A number of our parallel presenters have written blogs on their research topics. We will be publishing these on a fortnightly basis in the run up to the conference. They cover a wide range of topic areas from Heat Solutions, Home Energy Retrofits, Local Energy Markets and Smart Meters.
Our final two blogs have been written by Nicholas Rubin from Elexon and Rachel Bray from the University of Exeter
Rachel Bray spent most of her career as a Planning Policy Officer, developing all aspects of planning policy in Cornwall, but with an interest in social policy – affordable housing, social inclusion, fuel poverty, transport, health and crime. She is particularly interested in understanding how strategic policies and decision-making affect rural communities.On leaving Cornwall Council she decided to put my theory into practice by setting up and managing a foodbank in my home town. This was in direct response to recognising a need through my research and deciding to do something about it.
She first came to the University of Exeter in 2013 to implement the campus travel plan and to coordinate the tender and procurement of the Uni bus contract. During this time, she was shortlisted in the category of Best Newcomer in the Green Gowns Award. Rachel later joined the Energy Policy Group in 2017, where she currently works as a Research Fellow under the guidance of Dr Bridget Woodman. Her research looks at the regulatory barriers to the creation of local energy markets in GB.
Nicholas Rubin has 10 years’ experience working with utility businesses in the electricity and gas industries. His primary experience is in relation to the development and communication of regulatory policy and the commercial arrangements that govern the operation of the electricity and gas wholesale and retail markets, and for distributing electricity. He has a track record of advising stakeholders on the industry arrangements, providing insightful commentary on issues that affect utility businesses and helping to develop effective solutions.Amongst other things, over the last eighteen months he has worked on projects aimed at simplifying the requirements for the central registration of generating plant (including storage) and reform to embedded generator benefits.
Penelope Buckley is currently completing her PhD at the Université Grenoble Alpes with Grenoble Applied Economics Laboratory. Her thesis is on “Dynamic pricing and smart meters: An experimental analysis of household electricity consuming behaviour”. Using methods from experimental and behavioural economics to explore how individuals and households respond to different incentives aimed at encouraging them to reduce their energy consumption. She has a joint Master’s degree in Economics, Statistics and Management from the Université Grenoble Alpes and Grenoble School of Management, and completed her undergraduate studies at the University of Kent.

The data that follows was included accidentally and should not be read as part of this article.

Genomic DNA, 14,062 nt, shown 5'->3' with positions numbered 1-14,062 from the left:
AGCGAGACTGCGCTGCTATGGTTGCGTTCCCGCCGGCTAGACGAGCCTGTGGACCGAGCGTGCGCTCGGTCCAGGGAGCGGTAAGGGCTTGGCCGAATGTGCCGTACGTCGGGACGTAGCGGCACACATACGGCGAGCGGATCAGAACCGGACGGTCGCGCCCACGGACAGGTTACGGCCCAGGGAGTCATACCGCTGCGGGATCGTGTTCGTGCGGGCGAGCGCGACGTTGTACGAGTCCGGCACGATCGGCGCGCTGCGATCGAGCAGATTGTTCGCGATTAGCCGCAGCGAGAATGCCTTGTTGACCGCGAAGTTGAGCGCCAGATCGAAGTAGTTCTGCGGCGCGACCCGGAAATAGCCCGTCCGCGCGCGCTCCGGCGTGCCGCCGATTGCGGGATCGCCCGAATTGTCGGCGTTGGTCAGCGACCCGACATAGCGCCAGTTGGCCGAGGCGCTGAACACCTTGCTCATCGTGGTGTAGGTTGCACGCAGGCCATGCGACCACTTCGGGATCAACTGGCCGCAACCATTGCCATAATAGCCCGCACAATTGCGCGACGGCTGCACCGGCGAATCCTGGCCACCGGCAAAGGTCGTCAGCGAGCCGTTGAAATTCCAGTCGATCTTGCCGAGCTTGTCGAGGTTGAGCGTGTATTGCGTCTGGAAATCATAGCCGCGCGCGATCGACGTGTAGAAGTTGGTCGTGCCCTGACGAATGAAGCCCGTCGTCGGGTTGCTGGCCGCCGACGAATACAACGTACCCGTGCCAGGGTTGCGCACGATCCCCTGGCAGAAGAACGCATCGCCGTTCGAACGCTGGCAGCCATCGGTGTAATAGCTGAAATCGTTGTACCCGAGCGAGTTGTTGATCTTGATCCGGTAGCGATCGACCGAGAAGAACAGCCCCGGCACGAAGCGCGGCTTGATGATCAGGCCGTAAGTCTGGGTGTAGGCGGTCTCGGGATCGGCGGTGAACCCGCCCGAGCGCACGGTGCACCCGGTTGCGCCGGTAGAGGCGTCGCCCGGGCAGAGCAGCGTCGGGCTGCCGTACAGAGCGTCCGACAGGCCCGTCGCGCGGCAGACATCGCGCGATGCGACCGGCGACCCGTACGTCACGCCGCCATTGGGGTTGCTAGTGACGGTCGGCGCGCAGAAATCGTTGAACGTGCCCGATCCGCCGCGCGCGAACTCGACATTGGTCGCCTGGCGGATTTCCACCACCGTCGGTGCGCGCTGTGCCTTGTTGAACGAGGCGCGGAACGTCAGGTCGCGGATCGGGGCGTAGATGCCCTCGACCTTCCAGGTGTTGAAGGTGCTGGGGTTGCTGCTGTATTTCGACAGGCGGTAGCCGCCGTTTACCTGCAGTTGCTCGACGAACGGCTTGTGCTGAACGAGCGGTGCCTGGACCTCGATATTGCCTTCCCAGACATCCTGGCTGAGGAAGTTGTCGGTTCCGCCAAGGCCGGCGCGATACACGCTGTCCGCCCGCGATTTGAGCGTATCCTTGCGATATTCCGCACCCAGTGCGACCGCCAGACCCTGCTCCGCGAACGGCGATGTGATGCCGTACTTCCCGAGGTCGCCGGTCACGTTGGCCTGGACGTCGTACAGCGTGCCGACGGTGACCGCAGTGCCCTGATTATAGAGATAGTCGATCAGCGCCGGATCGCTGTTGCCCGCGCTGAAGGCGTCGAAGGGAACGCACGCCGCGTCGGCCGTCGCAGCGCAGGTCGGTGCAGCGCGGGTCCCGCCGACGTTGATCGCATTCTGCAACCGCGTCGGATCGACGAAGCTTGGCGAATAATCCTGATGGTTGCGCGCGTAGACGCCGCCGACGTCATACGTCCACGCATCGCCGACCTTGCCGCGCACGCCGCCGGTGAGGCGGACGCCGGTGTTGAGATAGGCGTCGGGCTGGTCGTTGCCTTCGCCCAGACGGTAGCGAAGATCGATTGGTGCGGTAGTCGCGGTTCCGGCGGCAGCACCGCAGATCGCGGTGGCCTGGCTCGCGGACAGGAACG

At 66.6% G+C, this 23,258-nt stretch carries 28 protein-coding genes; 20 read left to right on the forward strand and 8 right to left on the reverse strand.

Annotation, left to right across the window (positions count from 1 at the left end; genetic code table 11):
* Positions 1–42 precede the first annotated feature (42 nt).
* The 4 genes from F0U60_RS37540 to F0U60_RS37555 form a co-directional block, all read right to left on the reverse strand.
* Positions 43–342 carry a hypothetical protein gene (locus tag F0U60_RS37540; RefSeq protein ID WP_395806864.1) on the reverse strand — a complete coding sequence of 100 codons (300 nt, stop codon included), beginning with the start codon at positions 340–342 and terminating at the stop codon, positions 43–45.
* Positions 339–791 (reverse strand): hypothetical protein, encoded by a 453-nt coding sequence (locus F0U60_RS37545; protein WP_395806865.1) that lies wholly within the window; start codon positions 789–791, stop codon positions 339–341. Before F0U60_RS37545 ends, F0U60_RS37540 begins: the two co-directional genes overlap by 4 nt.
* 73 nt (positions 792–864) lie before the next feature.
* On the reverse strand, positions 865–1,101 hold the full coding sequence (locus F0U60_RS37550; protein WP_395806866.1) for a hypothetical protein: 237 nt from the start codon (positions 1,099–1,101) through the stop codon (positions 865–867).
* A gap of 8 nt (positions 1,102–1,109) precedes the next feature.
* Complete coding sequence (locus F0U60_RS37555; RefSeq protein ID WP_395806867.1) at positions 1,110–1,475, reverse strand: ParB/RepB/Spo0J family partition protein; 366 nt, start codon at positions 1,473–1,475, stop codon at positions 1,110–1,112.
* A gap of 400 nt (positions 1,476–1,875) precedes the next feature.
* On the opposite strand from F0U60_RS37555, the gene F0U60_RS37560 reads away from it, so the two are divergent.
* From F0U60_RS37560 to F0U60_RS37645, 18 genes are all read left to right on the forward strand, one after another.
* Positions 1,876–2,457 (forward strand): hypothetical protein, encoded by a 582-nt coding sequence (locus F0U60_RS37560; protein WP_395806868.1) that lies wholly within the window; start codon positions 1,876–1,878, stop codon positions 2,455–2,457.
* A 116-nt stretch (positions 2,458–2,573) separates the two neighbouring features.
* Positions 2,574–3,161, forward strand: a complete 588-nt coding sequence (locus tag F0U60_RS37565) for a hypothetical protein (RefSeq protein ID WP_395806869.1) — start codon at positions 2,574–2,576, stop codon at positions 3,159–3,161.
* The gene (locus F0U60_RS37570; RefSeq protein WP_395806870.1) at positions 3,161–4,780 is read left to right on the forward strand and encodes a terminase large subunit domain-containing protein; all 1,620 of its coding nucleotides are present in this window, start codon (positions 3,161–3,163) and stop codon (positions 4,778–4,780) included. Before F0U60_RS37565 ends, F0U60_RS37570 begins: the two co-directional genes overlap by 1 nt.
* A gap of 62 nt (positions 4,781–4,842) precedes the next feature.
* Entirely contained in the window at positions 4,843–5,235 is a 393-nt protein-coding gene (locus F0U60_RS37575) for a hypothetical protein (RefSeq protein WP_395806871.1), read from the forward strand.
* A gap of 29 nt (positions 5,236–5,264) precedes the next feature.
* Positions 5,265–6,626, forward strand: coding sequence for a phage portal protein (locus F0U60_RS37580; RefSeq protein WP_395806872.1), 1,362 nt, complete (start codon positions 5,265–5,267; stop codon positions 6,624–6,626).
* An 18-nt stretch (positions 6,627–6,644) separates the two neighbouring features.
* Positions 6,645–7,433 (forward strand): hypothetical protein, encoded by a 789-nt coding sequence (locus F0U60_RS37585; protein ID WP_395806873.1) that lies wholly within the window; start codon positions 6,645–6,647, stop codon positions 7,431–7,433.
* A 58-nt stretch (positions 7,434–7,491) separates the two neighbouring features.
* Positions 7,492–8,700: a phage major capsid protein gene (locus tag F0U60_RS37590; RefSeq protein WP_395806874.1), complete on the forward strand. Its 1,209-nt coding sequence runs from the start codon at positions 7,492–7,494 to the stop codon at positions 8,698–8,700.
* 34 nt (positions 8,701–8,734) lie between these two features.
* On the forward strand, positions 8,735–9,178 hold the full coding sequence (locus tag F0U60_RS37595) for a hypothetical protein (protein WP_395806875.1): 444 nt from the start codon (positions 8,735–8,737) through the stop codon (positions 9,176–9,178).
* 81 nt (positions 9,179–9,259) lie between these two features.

Dr Cristina Peñasco is a Centre Fellow in the Cambridge Centre for Environment, Energy and Natural Resource Governance (C-EENRG). She joined the Department of Land Economy in November 2017 after six months in the Department of Politics and International Studies, also at the University of Cambridge (UK) where she was a Postdoctoral Research Associate from May 2017.
Niall Kerr is an interdisciplinary energy researcher with a background in social and political science, and economics. I currently work as the Research Fellow on the ‘Energy Policy Effectiveness’ project, developing a dedicated method for Scottish energy policy assessment based on systematic evidence review methods.
Tina has worked in energy and energy policy research for twenty years. She investigates energy use by households and organisations, and uses a multi-disciplinary approach to understand current patterns of use and to identify opportunities and policies for reducing energy use and carbon emissions. Her work is funded by UKERC, the Centre for Research into Energy Demand Solutions and other EU and UK sources.
Tina’s blog discusses the limits of the rebound effect, which her conference paper will examine in more detail, explaining why energy efficiency is not a waste of time.
Why should we bother discovering what people actually want from the energy system? We need to change how we generate, transport and use energy to decarbonise and tackle climate change. There are many options. The choices made in each area and by every household have different implications for how people will be able to use energy in the future to get comfortable, move around and so on.In the end, whether by taxation or through their bills, people will pay for transforming the energy system. This raises challenging questions:
How can businesses design energy products and services consumers will want to pay for?
How can Governments introduce low carbon policies that citizens will support?
How can engineers build a system that will deliver reliable, affordable and low carbon energy?
There is a growing consensus that we need to know what people want from energy to provide the answers. The only other question is, how can we find out?
In this blog Dr Matt Hannon,who is a member of the 2018 conference committee, talks about his experience of BIEE conferences and why it is always the first conference in his diary. ‘I firmly believe the conference strikes the perfect balance in terms of size: large enough to ensure the right people are there but intimate enough that you can easily connect with influential people over a coffee or a drink. As an academic, BIEE has afforded me the opportunity to discuss my research with former energy ministers, CEOs of energy utilities and senior civil servants, in turn opening up new opportunities for collaboration. You simply don’t get these opportunities every day.’
Read the full blog